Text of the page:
How do we map surface temperatures?


Temperature is probably the weather variable that is most important to us.  We praise it when its nice, and complain when its not.  Most of us check it before we leave our homes each morning. 

We feel and describe temperature in terms of hot and cold, but temperature is actually a measure of the kinetic energy of molecules within a substance.  Fast moving molecules rub against each other generating heat through friction, while slow moving molecules are cold.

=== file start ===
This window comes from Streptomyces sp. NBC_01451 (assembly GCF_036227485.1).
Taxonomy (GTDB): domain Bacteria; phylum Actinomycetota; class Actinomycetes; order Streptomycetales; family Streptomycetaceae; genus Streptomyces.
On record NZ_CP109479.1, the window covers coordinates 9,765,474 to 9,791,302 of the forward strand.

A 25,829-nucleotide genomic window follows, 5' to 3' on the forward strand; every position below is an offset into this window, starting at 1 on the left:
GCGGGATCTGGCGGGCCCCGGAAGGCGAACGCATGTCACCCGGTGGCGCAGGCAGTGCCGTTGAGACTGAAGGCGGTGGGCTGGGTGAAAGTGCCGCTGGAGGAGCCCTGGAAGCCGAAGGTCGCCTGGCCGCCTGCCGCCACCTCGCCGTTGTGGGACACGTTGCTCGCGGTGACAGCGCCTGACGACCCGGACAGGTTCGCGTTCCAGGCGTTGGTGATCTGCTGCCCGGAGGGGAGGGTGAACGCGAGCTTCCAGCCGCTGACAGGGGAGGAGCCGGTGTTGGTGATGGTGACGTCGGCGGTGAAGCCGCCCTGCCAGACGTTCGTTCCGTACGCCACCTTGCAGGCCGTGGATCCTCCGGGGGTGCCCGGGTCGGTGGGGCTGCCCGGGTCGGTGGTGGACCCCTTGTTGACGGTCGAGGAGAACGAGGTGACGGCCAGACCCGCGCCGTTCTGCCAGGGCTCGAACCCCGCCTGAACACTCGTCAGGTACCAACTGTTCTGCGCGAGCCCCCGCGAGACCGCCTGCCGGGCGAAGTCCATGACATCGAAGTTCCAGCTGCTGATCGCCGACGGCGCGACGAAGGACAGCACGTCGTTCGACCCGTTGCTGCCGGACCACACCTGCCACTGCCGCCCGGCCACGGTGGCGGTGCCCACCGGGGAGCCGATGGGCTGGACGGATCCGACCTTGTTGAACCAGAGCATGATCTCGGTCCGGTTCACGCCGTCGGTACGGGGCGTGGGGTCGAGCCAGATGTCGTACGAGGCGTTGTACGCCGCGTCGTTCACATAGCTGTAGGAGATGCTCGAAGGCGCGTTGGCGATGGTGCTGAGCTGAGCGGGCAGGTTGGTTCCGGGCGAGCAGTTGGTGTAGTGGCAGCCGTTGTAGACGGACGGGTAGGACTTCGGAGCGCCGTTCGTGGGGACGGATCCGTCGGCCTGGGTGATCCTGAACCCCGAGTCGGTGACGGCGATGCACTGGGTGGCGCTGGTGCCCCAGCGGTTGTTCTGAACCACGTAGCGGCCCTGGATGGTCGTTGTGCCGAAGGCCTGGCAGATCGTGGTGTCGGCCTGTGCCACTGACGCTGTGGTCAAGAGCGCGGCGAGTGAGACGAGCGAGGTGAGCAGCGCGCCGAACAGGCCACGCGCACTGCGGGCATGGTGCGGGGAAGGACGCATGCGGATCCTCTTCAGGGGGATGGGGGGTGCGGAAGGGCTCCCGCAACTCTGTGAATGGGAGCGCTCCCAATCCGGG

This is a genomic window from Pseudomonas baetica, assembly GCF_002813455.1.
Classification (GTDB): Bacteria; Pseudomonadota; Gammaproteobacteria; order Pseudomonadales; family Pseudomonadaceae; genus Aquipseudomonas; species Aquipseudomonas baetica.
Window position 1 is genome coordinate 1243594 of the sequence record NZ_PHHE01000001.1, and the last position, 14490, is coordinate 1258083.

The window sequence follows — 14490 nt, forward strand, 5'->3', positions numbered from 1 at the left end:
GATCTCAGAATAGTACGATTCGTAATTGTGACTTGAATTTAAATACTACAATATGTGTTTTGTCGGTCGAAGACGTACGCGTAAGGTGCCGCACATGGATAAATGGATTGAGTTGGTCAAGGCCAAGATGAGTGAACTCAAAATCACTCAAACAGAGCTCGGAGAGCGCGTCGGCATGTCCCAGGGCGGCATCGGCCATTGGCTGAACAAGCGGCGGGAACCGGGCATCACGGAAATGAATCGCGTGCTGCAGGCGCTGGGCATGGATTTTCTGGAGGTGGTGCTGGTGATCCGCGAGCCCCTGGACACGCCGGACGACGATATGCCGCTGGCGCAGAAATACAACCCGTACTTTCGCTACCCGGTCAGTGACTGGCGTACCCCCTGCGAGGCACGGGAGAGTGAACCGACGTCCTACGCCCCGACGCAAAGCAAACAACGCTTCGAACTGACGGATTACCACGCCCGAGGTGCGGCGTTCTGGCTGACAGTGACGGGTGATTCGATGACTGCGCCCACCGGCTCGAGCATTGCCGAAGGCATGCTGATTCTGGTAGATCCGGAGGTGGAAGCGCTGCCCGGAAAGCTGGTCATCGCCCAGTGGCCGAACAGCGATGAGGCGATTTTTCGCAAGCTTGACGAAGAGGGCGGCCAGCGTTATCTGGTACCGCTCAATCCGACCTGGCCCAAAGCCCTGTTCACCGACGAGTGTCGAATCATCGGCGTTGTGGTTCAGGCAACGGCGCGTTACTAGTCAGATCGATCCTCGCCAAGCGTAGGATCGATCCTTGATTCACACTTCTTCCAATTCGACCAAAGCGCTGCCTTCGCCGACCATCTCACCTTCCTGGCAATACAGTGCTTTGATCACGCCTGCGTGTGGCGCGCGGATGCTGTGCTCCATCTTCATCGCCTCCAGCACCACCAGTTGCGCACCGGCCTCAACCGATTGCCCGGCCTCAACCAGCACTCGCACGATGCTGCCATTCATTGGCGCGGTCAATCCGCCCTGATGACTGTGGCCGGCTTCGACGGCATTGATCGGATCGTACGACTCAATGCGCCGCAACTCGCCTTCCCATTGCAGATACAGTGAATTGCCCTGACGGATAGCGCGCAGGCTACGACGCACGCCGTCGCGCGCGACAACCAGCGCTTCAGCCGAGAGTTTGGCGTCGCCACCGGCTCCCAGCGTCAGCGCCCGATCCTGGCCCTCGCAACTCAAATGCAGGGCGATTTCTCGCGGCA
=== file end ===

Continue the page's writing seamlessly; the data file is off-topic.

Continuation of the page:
Because it is so useful to us, we make maps showing us the temperature of different locations.  These maps like the one shown above look very similar to topographic maps because they have familiar looking curving lines.  

On topographic maps, contour lines are drawn to connect points with equal elevation.

On temperature maps, ISOTHERMS are drawn to connect points with equal temperature.

Rules for drawing isotherms:

  • Must be pretty - smooth flowing lines, no corners or sharp angles
  • No touching and no crossing
  • No dead ends

Isotherms Shift

Because temperature changes all the time, isotherms move around.  They shift towards the south in winter, and towards the North in the summer.

Because there is more land in the Northern Hemisphere, isotherms move more in the North than the South.